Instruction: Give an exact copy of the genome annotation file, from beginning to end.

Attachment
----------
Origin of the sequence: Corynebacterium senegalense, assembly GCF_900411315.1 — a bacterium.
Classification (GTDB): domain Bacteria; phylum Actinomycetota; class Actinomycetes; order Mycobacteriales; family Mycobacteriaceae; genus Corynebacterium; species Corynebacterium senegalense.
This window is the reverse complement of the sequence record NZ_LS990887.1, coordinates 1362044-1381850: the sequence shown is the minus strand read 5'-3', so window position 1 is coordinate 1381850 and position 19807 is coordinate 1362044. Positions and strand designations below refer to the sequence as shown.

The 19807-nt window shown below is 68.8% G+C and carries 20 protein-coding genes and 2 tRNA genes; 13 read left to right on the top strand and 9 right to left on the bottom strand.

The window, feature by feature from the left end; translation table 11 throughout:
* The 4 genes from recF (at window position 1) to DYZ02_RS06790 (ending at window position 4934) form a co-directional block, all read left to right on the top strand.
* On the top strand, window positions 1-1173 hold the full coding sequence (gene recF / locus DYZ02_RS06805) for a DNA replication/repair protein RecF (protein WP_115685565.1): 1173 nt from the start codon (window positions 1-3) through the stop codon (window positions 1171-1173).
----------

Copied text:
Origin of the sequence: Corynebacterium senegalense, assembly GCF_900411315.1 — a bacterium.
Classification (GTDB): domain Bacteria; phylum Actinomycetota; class Actinomycetes; order Mycobacteriales; family Mycobacteriaceae; genus Corynebacterium; species Corynebacterium senegalense.
This window is the reverse complement of the sequence record NZ_LS990887.1, coordinates 1362044-1381850: the sequence shown is the minus strand read 5'-3', so window position 1 is coordinate 1381850 and position 19807 is coordinate 1362044. Positions and strand designations below refer to the sequence as shown.

The 19807-nt window shown below is 68.8% G+C and carries 20 protein-coding genes and 2 tRNA genes; 13 read left to right on the top strand and 9 right to left on the bottom strand.

The window, feature by feature from the left end; translation table 11 throughout:
* The 4 genes from recF (at window position 1) to DYZ02_RS06790 (ending at window position 4934) form a co-directional block, all read left to right on the top strand.
* On the top strand, window positions 1-1173 hold the full coding sequence (gene recF / locus DYZ02_RS06805) for a DNA replication/repair protein RecF (protein WP_115685565.1): 1173 nt from the start codon (window positions 1-3) through the stop codon (window positions 1171-1173).